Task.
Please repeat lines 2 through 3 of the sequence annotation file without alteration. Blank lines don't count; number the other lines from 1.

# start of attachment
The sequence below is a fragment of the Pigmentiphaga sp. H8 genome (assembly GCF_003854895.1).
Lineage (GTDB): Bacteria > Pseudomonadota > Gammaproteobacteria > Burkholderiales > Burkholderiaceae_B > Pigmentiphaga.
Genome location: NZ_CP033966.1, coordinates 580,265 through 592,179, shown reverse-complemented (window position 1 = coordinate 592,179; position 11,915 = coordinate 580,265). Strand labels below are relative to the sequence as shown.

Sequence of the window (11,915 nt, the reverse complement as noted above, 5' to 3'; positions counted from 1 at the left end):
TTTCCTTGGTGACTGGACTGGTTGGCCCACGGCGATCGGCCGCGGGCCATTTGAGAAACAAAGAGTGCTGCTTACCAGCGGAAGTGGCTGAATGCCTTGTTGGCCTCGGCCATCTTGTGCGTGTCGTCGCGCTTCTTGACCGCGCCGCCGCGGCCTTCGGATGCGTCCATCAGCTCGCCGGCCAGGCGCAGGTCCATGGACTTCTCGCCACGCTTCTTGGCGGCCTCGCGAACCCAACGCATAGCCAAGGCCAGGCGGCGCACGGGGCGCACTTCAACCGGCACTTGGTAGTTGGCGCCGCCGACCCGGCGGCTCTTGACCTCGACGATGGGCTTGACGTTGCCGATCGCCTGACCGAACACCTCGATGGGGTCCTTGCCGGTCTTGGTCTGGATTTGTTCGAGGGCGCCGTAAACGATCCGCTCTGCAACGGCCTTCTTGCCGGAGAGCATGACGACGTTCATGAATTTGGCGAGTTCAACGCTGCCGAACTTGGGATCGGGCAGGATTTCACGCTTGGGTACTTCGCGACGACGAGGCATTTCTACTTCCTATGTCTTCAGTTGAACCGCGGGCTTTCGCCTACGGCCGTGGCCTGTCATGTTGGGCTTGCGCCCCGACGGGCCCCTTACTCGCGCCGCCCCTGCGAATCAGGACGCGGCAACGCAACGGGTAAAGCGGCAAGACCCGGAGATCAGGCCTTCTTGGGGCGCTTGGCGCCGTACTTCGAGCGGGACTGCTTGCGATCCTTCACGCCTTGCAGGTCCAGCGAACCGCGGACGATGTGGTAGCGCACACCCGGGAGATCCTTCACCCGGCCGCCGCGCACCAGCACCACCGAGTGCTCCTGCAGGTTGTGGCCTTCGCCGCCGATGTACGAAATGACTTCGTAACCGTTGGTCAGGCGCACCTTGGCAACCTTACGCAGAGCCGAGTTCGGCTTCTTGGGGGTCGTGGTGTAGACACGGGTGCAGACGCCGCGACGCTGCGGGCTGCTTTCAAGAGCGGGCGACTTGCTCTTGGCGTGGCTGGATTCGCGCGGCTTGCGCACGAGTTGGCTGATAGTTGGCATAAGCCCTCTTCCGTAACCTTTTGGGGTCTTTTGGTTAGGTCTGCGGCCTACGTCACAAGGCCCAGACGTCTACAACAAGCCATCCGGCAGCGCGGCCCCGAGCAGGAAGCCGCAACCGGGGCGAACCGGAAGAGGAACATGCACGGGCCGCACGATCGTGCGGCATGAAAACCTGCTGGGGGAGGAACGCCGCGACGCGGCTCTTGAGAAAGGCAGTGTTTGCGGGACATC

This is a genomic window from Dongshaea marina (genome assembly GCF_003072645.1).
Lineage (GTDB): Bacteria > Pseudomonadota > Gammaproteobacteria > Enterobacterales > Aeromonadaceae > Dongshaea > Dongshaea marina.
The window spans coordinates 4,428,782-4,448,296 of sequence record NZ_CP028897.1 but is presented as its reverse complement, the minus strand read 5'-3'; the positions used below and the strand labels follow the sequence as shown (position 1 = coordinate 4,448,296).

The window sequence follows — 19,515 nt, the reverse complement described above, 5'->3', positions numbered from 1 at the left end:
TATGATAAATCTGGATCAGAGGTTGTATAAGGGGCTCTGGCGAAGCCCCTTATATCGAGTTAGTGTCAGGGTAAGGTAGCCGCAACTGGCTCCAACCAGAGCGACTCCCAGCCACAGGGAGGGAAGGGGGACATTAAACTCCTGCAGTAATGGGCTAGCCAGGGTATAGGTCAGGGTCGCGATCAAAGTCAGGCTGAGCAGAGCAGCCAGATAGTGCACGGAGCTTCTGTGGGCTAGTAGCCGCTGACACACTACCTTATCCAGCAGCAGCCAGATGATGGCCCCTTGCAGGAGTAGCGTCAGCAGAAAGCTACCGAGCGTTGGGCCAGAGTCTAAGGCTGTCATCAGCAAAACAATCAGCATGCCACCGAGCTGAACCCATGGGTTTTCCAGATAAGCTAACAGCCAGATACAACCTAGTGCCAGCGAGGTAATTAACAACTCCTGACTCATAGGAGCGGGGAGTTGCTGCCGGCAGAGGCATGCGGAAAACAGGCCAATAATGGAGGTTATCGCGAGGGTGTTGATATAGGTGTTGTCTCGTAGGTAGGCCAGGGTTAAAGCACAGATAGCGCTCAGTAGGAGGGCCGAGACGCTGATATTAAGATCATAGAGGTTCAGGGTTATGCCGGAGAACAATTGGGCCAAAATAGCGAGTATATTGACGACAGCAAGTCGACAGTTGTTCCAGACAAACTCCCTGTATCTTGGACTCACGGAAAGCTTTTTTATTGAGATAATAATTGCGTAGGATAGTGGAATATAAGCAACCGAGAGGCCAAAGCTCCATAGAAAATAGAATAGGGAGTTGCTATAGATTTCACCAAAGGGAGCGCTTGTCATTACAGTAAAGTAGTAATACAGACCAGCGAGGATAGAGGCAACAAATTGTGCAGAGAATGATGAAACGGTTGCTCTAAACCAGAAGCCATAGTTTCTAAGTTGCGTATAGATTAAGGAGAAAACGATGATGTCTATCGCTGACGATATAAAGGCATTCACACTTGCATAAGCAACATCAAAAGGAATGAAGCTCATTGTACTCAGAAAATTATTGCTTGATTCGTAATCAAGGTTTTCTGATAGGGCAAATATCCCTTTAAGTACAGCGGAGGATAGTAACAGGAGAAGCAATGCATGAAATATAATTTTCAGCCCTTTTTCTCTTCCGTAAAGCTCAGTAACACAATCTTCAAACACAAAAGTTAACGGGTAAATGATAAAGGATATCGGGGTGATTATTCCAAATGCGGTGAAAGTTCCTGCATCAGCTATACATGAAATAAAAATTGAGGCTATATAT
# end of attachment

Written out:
Lineage (GTDB): Bacteria > Pseudomonadota > Gammaproteobacteria > Burkholderiales > Burkholderiaceae_B > Pigmentiphaga.
Genome location: NZ_CP033966.1, coordinates 580,265 through 592,179, shown reverse-complemented (window position 1 = coordinate 592,179; position 11,915 = coordinate 580,265). Strand labels below are relative to the sequence as shown.